Monday Morning Quarterback’s Peter King dedicated roughly half of his weekly dissertation to discuss the New England Patriots and how the team managed to acquire head coach Bill Belichick from the New York Jets. King spoke with Patriots team owner Robert Kraft to get his side of the story.
Kraft said he knew he had a good dynamic with Belichick after the two spent a year together in 1996. The Patriots reached the Super Bowl with Belichick coaching the defensive backs and serving as assistant head coach. Belichick followed Bill Parcells to the Jets, but that single season stuck with Kraft as a major reason for putting his foot down and spending whatever it took to acquire Belichick in 2000.
It also turns out that Belichick’s appreciation for Troy Brown was a noteworthy factor in Kraft’s decision making process.
“I asked the defensive backs, ‘What has Bill [Belichick] brought?’ And they said he always put them in the right position to make plays,” Kraft told King. “When Parcells left after the Super Bowl, we decided to clean house, and I met with Bill. Now, we had just started this era of the salary cap a couple years earlier, and to understand the salary cap was to understand value. The one thing he said to me when he left was, ‘You should sign Troy Brown. Great value there.’ I remembered that. Here was a guy on the other side of the ball, and Bill knew how important he was. And he turned out to be right.”
Brown was an 8th round pick in the 1993 NFL Draft (the last year the draft lasted longer than seven rounds) and after four years in the NFL, through the 1996 season, Brown had a mere 403 career receiving yards. Belichick’s defensive backs practiced against Brown all season so the future-head coach had a taste of Brown’s talents.
From 1997-99 under head coach Pete Carroll, Brown’s production spiked and he gained 1,424 receiving yards in those three seasons. When Belichick returned to the team in 2000, Brown developed further and gained 3,184 yards from scrimmage in his first three years under Belichick.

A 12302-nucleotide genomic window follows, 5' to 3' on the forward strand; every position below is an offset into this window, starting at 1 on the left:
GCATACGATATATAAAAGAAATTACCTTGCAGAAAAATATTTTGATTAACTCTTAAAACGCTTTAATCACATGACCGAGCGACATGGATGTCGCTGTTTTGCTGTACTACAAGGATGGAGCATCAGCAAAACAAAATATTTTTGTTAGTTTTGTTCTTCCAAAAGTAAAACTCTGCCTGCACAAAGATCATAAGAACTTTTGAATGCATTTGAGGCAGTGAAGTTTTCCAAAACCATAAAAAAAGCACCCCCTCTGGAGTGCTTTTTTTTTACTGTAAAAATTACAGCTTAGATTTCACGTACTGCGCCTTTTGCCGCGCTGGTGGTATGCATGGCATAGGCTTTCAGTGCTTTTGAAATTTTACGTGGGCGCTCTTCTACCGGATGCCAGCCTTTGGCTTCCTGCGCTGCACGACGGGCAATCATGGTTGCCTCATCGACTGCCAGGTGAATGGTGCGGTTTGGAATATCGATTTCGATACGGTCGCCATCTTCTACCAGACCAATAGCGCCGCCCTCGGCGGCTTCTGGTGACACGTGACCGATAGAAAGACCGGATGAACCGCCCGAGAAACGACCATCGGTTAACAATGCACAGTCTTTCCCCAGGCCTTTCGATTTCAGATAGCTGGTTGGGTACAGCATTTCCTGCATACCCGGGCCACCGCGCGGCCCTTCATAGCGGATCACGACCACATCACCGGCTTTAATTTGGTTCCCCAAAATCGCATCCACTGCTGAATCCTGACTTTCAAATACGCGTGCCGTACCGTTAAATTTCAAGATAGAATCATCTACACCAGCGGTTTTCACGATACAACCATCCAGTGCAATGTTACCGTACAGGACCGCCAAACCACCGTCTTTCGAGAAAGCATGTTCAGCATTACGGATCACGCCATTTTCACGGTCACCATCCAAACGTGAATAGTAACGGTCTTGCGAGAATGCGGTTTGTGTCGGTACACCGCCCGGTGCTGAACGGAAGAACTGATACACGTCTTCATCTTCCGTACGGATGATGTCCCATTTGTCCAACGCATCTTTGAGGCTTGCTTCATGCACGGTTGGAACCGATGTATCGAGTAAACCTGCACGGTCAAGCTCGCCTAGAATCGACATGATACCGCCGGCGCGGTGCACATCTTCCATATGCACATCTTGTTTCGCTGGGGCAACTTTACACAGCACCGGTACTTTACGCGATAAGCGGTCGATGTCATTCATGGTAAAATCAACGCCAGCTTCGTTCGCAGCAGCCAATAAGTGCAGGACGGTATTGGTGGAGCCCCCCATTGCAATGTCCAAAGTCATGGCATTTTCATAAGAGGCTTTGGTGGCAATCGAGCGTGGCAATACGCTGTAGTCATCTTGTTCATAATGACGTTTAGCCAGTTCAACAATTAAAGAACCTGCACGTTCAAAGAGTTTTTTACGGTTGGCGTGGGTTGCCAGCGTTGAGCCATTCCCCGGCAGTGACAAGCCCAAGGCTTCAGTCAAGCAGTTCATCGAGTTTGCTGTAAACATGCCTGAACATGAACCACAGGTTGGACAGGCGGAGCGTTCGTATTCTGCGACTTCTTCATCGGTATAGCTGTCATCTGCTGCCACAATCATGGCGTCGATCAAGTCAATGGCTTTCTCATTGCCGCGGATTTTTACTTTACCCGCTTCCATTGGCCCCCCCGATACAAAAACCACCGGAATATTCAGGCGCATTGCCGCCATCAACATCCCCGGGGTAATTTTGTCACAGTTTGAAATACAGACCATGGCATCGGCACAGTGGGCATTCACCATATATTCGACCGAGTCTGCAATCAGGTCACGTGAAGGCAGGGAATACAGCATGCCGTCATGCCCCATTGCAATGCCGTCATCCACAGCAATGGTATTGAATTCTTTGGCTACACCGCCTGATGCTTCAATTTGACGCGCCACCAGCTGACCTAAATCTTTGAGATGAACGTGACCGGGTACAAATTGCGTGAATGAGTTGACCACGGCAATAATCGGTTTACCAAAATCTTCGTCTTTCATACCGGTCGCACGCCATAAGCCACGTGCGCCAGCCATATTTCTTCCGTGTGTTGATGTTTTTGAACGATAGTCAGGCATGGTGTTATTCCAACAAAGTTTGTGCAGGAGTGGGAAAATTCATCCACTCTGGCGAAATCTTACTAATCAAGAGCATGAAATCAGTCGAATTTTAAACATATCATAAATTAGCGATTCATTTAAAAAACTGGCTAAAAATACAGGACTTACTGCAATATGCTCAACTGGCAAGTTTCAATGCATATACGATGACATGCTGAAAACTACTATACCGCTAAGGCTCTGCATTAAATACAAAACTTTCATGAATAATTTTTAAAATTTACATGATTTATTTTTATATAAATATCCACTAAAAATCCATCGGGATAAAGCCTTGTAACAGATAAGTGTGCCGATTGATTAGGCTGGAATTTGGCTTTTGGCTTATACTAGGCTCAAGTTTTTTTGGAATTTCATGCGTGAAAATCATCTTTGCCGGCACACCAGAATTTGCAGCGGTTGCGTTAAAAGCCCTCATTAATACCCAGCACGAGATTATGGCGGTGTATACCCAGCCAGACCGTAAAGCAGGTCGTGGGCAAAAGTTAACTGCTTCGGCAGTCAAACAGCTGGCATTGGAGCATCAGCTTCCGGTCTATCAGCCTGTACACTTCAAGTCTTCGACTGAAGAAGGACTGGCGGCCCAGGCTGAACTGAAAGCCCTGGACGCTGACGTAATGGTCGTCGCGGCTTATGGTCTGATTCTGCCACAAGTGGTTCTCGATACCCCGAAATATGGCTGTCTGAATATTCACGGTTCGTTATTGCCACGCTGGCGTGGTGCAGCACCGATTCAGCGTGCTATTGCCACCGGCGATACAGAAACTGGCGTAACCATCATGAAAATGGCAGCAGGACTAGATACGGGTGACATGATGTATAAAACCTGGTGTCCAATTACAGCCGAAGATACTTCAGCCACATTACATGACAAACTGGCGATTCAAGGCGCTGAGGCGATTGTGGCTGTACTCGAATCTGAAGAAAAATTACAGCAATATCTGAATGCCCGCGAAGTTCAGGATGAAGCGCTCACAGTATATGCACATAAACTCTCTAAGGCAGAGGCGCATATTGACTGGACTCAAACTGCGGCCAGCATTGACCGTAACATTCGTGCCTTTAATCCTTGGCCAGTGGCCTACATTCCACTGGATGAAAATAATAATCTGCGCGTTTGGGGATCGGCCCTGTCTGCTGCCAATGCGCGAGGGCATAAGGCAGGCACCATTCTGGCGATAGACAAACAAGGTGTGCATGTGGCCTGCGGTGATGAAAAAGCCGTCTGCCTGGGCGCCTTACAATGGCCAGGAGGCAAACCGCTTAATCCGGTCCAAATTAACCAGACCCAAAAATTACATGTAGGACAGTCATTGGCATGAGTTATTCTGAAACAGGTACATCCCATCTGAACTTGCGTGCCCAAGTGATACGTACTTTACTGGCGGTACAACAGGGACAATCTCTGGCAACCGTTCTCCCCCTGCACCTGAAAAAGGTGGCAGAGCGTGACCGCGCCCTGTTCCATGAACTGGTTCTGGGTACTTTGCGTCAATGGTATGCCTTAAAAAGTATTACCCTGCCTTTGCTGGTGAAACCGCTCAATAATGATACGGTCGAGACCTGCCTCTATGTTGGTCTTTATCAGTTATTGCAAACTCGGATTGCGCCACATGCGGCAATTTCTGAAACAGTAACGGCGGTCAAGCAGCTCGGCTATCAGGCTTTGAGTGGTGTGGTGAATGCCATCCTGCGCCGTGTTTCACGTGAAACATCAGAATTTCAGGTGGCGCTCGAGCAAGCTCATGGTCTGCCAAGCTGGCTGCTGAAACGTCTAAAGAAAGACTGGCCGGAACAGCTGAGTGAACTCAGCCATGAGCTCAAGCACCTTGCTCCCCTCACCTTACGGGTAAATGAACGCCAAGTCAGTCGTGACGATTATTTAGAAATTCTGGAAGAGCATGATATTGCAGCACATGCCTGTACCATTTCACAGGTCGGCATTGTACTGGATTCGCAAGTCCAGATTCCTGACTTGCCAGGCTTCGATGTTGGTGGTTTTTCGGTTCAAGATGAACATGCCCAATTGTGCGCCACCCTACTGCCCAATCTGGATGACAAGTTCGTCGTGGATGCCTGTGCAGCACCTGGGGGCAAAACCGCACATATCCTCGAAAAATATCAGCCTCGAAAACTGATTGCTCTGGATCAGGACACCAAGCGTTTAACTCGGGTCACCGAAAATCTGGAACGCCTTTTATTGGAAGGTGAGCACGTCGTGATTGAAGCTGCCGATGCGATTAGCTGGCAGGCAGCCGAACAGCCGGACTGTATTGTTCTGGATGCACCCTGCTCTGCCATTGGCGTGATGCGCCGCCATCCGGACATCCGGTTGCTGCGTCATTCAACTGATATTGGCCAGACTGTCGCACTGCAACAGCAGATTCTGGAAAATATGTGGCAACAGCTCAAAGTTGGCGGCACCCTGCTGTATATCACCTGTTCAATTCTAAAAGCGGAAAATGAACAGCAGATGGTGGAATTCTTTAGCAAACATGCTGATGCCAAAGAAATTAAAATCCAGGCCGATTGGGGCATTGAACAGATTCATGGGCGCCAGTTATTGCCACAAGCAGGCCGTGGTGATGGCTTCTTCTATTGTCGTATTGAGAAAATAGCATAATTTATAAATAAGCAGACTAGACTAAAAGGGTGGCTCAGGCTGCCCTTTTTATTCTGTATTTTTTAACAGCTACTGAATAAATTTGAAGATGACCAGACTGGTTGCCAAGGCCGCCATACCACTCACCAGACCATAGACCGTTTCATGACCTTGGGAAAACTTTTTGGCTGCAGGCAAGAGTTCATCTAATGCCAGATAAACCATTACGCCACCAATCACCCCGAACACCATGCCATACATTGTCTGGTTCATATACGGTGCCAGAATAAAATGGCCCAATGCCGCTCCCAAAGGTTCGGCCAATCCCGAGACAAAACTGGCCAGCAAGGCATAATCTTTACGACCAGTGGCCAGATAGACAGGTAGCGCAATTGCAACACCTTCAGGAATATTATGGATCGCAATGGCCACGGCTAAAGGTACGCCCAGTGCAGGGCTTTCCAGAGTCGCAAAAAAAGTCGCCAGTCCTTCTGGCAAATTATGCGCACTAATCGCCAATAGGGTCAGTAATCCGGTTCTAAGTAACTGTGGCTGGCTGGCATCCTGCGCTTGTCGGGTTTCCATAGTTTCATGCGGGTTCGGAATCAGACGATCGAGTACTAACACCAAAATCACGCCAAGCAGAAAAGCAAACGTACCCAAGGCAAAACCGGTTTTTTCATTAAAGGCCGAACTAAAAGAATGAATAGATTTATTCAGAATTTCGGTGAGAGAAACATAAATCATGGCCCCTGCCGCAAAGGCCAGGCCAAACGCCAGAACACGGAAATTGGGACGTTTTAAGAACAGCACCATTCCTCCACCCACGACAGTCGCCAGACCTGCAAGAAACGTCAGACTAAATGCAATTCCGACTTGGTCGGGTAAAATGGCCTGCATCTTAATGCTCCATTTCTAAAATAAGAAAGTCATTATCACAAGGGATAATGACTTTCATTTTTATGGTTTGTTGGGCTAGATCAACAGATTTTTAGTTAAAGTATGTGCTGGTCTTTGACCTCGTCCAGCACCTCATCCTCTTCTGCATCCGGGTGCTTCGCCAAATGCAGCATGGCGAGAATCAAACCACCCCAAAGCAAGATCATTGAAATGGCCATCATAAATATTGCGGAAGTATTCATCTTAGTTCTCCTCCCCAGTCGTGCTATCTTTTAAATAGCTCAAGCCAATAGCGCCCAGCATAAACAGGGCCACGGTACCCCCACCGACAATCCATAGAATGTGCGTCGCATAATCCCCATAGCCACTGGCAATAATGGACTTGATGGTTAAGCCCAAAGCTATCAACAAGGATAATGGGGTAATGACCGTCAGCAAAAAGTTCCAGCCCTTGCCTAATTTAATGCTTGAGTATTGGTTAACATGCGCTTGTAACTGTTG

Belichick’s ability to take advantage of players that presented good contract value was a major reason for Kraft to hire Belichick and it’s been a huge factor in the team’s success since 2000. The head coach has always preferred to spend $1 million on a B grade player instead of $5 million on a B+ or A- player for the sake of developing roster depth, and he’ll only open up the checkbook for A players that buy into the program, and Brown was one of the former those B players under Parcells that developed in an A player when Belichick returned.
King also relays a story about how Parcells called him in January of 2000 to discuss a trade for Belichick, forcing Kraft’s secretary to say, “Someone saying he’s Darth Vader is on the phone. Do you know who that is?” The Patriots were about to hire then-Jaguars defensive coordinator Dom Capers to be head coach, so Parcells wanted to finalize a deal and acquire draft picks.
Overall, it’s a great story of how Kraft doubted his decision to acquire Belichick, but how he ignored external pressure before making his ultimate decision. Read it here.